Baltimore Center Stage recently announced in July the addition of award-winning playwright and community organizer Annalisa Dias to its staff as the theater’s director of artistic partnerships and innovation. In her role, Dias will lead the development of new projects and steward relationships with artists and other cultural organizations. Baltimore OUTloud recently chatted with Dias on her new role and what the idea of community means to her.

Frankie Kujawa: Can you tell our readers a little bit about your background?

Annalisa Dias: I grew up in Pittsburgh, on the traditional territories of the Osage and Haudenosaunee Nations. I went to undergrad at Boston University, spent a year living in Los Angeles as part of an AmeriCorps program, and then moved to DC for a graduate program in theatre history & criticism at the Catholic University of America. I’ve been in the DMV region for almost ten years now, working in professional theatre, higher education, and political science. I’m thrilled to join the BCS staff and to get to know the Baltimore community better.

What is it about Baltimore Center Stage that makes it such a unique place to work?

Baltimore Center Stage is at a pivot point in its journey under the new leadership of Artistic Director Stephanie Ybarra. We’re critically examining our practices and re-conceptualizing theatre and its relationship to civic space. I’m excited to be part of a team that is really committed to building socially accountable work and amplifying local artists, writers, organizers, and thinkers.

Could you describe your role as director of artistic partnerships & innovation?

My new role is in its nascent stages and is constantly evolving – no other theatre in the country has a position like mine! My responsibilities include developing new theatrical works with a strong commitment to creating pathways for local artists, curating civic programming using the work on our stages to catalyze important conversations, and re-thinking the inequitable (often oppressive) systems that theatre and the arts sector operate inside of with an eye toward transformation, healing, and regenerative models. I’m also thrilled that part of my role involves maintaining my own artistic practice as a playwright, director, and cultural organizer.

Could you describe some of the upcoming artistic partnerships that Baltimore Center Stage hopes to create and strengthen in the near future?

We’ve been talking a lot about operating in the spirit of abundance rather than scarcity, using partnerships to “grow the pie.” For example, we have a bit of an unprecedented partnership this season with the Olney Theatre Center in connection with our two independent productions of Miss You Like Hell, a timely new musical about an undocumented mother and her daughter who go on a cross country roadtrip. Our production opens in September. Olney’s opens in February. Given everything happening at our southern border and the recent ICE raids in Baltimore and other cities around the country, it feels momentous to be able to create jobs for Latino artists and to work with community organizations to catalyze civic conversations throughout the year about how we can care for one another.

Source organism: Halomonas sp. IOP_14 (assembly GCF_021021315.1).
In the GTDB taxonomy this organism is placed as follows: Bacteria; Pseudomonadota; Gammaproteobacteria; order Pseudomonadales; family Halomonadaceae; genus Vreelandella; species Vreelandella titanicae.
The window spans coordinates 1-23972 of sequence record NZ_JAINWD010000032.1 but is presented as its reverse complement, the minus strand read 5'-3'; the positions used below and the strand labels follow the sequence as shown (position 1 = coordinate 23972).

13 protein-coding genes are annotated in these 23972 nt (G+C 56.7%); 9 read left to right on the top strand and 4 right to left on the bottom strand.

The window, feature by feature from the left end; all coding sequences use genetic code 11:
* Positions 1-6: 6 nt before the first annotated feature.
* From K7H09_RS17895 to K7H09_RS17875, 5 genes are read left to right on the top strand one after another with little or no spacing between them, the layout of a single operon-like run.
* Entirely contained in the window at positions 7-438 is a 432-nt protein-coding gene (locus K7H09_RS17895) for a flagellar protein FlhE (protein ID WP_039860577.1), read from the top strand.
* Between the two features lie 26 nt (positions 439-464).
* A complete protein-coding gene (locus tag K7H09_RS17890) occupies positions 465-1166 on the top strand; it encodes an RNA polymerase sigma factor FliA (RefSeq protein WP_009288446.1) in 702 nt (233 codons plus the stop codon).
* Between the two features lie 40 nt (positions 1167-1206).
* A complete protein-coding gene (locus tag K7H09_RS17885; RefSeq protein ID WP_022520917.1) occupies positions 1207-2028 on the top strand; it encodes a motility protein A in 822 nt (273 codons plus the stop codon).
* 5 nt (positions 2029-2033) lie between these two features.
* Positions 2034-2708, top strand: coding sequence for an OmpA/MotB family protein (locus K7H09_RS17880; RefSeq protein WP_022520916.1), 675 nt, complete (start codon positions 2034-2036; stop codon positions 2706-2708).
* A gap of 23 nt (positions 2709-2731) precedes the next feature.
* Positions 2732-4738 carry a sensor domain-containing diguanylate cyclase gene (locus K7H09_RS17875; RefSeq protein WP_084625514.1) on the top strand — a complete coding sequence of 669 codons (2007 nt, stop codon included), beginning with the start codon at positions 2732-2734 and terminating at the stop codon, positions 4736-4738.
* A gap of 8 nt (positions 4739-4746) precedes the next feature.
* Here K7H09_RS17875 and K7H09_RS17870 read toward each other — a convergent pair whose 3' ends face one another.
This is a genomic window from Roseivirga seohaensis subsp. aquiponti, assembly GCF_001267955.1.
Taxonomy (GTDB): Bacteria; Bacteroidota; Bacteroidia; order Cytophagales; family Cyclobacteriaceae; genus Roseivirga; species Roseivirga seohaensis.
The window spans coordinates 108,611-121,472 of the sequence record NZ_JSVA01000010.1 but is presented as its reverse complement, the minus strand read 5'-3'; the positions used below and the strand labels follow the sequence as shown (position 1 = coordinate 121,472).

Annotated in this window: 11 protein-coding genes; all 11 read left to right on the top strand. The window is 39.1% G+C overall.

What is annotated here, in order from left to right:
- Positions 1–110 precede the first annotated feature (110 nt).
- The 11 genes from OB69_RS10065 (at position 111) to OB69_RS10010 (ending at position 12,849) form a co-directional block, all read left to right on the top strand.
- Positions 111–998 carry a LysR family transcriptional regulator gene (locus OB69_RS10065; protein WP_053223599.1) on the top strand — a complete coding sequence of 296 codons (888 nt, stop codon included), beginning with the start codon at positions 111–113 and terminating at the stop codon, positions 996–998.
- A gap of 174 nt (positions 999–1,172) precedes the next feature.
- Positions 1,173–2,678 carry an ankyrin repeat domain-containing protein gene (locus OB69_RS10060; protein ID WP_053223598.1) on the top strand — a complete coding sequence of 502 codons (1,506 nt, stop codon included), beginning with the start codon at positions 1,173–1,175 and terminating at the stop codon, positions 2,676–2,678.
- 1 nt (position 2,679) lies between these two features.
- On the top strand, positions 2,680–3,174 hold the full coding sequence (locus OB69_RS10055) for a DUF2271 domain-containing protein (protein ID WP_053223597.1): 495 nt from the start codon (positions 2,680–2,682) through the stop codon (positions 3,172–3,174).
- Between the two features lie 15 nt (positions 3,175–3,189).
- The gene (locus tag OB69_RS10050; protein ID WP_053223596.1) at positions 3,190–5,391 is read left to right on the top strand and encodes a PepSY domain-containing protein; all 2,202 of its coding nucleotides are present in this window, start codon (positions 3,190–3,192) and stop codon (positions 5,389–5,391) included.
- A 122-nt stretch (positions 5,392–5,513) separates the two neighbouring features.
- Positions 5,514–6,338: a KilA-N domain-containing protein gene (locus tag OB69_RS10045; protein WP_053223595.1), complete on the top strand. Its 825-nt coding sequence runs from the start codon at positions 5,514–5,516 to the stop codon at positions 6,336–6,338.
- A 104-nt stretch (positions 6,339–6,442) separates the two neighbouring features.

What does the word “community” mean to you?

Community is one of those words that gets used so much that it almost gets stripped of its meaning. Not to get too intellectual about it, but I frequently think about this idea of “imagined community” that comes from Benedict Anderson. He basically says we imagine ourselves as part of any given “community” based on shared narratives. He mostly talked about the role of the newspaper in constructing national identities, but I’m also curious about how the arts (and theatre in particular) can be instrumental in developing a sense of belonging and solidarity across difference.

Author Profile

Frankie Kujawa
Frankie Kujawa
Since 2011, arts writer Frankie Kujawa has covered a wide scope of entertainment stories and celebrity interviews. From the late Carrie Fisher and LGBTQ icon George Takei to comedians Lily Tomlin and Kathy Griffin to performer Idina Menzel, Kujawa’s candid interview ability brings readers past the byline and into the heart of the story. His unbiased previews of Baltimore-Washington’s theatre scene have allowed readers an inside glimpse of today’s most popular local and national performances. A Baltimore-native, Kujawa is proud to call Charm City his home.